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Wednesday, January 27, 2010

Grab Your Waders and Your Camera, and Keep Those Photos Coming!

by Joanna Ekrem, Climate Change Research Analyst

High waters will be flooding our beaches for several days over February 1 to February 3. These seasonal high tides are extreme, but not unusual. What’s unusual this year is the influence of El Nino, which is leading to higher than predicted tides.

The region experienced seasonal high tides in early January. At that time, we asked you to take photos and send them in to us. We got some great shots and a few are represented here! Thank you to all of you who responded. (For more information, see the High Tides page and a slideshow of some of the photos.)

In addition to the citizen science photos you sent us, there are additional reports of the January high tides resulting in coastal flooding on Bainbridge Island (see Seattle PI story). On Camano Island, strong winds, high tides, and heavy rain sent waves crashing through bulkheads and broke through a seawall - (see KOMO news story). In West Seattle, the high tides deluged two wastewater pump stations and resulted in overflows (see West Seattle Herald story).

New Photo Opportunity!


Now we have another opportunity to document these seasonal high tides. Those of you who happen to photograph the high tide events February 1 - 3 are invited to submit your images to the Washington State Department of Ecology. We are interested in using these images to help document the coastal impacts our state is likely to face with increasing frequency as sea levels continue to rise.

In addition, if you’d like to take photos at the same location during a “normal” high tide, for comparison, we’d love to see those, too!!

High tide events will vary by location around the state. The National Oceanic and Atmospheric Association (NOAA) provides detailed information on tide heights and timing, although these can vary significantly depending on weather conditions. See NOAA tide prediction information for complete information on upcoming high-tide events around the state. The National Weather Service provides specific coastal weather conditions.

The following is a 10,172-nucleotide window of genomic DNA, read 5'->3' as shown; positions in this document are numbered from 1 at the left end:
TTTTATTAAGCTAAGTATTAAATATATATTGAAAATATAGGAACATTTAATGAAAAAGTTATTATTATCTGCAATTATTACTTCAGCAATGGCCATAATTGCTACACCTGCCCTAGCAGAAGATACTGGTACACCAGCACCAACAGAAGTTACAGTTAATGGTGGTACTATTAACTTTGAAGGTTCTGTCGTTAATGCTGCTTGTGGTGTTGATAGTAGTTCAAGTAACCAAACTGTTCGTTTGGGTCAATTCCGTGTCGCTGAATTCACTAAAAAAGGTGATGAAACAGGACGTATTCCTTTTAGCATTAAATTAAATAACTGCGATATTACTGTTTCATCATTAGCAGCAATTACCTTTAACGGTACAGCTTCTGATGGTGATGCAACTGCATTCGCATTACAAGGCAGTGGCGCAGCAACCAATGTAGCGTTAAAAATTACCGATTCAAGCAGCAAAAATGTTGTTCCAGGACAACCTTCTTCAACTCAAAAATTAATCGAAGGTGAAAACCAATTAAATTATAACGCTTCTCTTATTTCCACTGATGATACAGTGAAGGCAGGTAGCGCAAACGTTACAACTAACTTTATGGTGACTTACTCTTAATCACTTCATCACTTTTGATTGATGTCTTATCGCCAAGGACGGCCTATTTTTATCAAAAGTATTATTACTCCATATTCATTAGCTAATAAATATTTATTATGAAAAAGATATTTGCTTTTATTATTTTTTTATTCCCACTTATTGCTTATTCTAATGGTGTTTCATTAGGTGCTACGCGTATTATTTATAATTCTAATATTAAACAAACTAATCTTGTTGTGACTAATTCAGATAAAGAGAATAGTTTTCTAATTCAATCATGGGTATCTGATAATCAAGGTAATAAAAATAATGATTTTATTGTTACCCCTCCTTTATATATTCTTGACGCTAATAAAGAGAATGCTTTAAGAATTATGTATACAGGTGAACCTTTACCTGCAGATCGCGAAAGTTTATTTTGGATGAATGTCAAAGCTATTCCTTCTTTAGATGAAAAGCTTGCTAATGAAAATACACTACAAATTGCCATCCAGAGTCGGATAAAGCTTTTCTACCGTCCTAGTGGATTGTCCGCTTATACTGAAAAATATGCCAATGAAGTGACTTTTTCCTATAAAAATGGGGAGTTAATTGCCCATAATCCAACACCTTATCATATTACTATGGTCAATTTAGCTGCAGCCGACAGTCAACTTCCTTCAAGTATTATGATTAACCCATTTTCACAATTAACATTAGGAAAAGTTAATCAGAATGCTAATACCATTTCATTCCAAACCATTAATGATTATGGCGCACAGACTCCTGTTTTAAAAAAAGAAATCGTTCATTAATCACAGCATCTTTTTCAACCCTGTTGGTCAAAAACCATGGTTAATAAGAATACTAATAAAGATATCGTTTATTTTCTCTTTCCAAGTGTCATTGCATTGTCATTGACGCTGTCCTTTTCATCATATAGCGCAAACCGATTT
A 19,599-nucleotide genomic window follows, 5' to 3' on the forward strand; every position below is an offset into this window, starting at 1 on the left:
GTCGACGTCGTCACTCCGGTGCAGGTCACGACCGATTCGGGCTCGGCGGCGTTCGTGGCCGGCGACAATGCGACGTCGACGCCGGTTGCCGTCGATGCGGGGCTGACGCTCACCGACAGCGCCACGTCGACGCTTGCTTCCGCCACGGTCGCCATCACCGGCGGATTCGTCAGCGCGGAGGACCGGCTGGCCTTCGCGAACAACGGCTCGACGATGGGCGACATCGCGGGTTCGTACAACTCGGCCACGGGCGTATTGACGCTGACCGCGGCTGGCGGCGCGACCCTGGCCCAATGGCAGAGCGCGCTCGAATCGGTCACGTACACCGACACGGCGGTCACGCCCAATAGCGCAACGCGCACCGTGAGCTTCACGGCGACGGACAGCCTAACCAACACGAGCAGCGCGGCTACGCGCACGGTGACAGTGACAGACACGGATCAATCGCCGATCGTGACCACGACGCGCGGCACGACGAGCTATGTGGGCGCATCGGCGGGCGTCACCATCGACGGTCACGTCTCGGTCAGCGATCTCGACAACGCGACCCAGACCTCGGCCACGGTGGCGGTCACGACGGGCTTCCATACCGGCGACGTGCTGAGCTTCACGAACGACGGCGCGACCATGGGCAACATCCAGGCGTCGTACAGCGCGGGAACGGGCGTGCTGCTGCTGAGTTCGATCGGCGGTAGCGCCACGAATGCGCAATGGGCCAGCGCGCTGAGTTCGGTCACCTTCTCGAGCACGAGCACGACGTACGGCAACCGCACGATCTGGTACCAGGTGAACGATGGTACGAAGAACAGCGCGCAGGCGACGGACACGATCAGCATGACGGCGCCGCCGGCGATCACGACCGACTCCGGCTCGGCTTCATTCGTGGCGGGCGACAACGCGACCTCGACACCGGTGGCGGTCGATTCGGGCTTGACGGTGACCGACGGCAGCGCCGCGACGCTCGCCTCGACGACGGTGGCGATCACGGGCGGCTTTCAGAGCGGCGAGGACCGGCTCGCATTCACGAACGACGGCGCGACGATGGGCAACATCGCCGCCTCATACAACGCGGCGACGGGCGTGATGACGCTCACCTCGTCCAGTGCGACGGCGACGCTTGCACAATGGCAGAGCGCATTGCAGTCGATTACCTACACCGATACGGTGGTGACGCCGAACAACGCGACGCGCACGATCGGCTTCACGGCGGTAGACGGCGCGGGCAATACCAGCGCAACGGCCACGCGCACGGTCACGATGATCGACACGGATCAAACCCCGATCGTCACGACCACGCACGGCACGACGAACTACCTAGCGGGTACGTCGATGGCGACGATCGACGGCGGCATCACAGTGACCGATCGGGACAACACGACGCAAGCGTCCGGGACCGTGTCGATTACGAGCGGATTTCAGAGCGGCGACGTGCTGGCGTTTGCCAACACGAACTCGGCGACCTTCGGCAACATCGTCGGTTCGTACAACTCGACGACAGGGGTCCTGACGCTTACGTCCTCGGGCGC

Your images can be submitted to EcologyOutreach@ecy.wa.gov, along with the date, time, and detailed location information. Please provide contact information if you'd like us to send you a release form for future publication of your photos.

And if you do take photos, please remember to practice personal safety, especially if there are high waves and winds. Your safety is more important to us than your photos!

Climate Change and Predictions of Sea Level Rise


High tides are expected to become a topic of increased importance in the coming decades as a result of sea level rise attributed to climate change. In the Olympia region, for example, we could see extreme high tide levels similar to those seen in early 2010 ten times per year by 2050 instead of just once or twice per year, based on a medium projection of 6 inches of sea level rise in 2050 for the Puget Sound region. This is expected to intensify flooding of coastal areas, especially during major storms. Rising sea levels also shift coastal beaches inland and increase erosion of coastal bluffs, endangering houses and other structures built near the shore or near the bluff edges. As the sea level rises, coastal freshwater aquifers will be subject to increased intrusion by salt water.

Understanding the future impacts from sea level rise and creating tools and information to assist local governments and the citizens of the state is a priority for Governor Gregoire and the Department of Ecology. A recent executive order signed by the Governor in May 2009 directed the agency to “evaluate the potential impacts of sea level rise on the state’s shoreline areas.”

Governor Gregoire also signed legislation in the spring of 2009 (E2SSB 5560) that included provisions for the formation of an “integrated climate change response strategy” for the state. Ecology and other state agencies will be working closely with stakeholders to develop the strategy, which will better enable state and local agencies, public and private businesses, nongovernmental organizations, and individuals to prepare for, address, and adapt to the impacts of climate change.

For additional information and resources on sea level rise and climate change impacts, preparation, and adaptation please see Ecology's Impacts, Preparation, Adaptation Web site.


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